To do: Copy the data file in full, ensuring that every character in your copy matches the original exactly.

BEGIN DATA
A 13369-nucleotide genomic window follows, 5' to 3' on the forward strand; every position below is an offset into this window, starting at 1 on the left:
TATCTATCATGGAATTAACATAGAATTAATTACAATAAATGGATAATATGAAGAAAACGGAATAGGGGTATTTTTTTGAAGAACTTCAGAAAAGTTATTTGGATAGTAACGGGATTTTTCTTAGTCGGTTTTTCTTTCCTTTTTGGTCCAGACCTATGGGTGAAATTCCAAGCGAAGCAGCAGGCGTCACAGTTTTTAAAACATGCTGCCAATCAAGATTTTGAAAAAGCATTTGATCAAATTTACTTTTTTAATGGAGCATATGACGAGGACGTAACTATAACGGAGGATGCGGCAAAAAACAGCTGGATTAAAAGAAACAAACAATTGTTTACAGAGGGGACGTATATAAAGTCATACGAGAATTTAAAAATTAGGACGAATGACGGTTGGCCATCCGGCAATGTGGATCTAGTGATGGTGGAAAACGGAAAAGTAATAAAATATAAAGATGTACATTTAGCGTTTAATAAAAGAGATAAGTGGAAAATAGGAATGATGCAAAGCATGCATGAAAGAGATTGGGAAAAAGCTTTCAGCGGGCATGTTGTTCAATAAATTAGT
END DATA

A 13369-nucleotide genomic window follows, 5' to 3' on the forward strand; every position below is an offset into this window, starting at 1 on the left:
TATCTATCATGGAATTAACATAGAATTAATTACAATAAATGGATAATATGAAGAAAACGGAATAGGGGTATTTTTTTGAAGAACTTCAGAAAAGTTATTTGGATAGTAACGGGATTTTTCTTAGTCGGTTTTTCTTTCCTTTTTGGTCCAGACCTATGGGTGAAATTCCAAGCGAAGCAGCAGGCGTCACAGTTTTTAAAACATGCTGCCAATCAAGATTTTGAAAAAGCATTTGATCAAATTTACTTTTTTAATGGAGCATATGACGAGGACGTAACTATAACGGAGGATGCGGCAAAAAACAGCTGGATTAAAAGAAACAAACAATTGTTTACAGAGGGGACGTATATAAAGTCATACGAGAATTTAAAAATTAGGACGAATGACGGTTGGCCATCCGGCAATGTGGATCTAGTGATGGTGGAAAACGGAAAAGTAATAAAATATAAAGATGTACATTTAGCGTTTAATAAAAGAGATAAGTGGAAAATAGGAATGATGCAAAGCATGCATGAAAGAGATTGGGAAAAAGCTTTCAGCGGGCATGTTGTTCAATAAATTAGT